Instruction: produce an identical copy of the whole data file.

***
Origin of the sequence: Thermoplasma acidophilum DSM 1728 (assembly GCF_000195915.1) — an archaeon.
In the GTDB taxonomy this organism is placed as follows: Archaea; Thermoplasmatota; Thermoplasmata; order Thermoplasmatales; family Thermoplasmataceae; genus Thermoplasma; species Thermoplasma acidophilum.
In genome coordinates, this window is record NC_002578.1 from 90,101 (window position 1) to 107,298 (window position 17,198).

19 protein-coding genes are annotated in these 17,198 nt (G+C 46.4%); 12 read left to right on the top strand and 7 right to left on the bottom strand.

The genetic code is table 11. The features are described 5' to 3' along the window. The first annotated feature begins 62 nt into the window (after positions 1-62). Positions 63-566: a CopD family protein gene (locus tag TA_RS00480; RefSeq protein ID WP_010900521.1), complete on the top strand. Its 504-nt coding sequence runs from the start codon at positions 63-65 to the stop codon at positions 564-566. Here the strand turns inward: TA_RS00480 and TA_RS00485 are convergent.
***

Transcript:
Origin of the sequence: Thermoplasma acidophilum DSM 1728 (assembly GCF_000195915.1) — an archaeon.
In the GTDB taxonomy this organism is placed as follows: Archaea; Thermoplasmatota; Thermoplasmata; order Thermoplasmatales; family Thermoplasmataceae; genus Thermoplasma; species Thermoplasma acidophilum.
In genome coordinates, this window is record NC_002578.1 from 90,101 (window position 1) to 107,298 (window position 17,198).

19 protein-coding genes are annotated in these 17,198 nt (G+C 46.4%); 12 read left to right on the top strand and 7 right to left on the bottom strand.

The genetic code is table 11. The features are described 5' to 3' along the window. The first annotated feature begins 62 nt into the window (after positions 1-62). Positions 63-566: a CopD family protein gene (locus tag TA_RS00480; RefSeq protein ID WP_010900521.1), complete on the top strand. Its 504-nt coding sequence runs from the start codon at positions 63-65 to the stop codon at positions 564-566. Here the strand turns inward: TA_RS00480 and TA_RS00485 are convergent.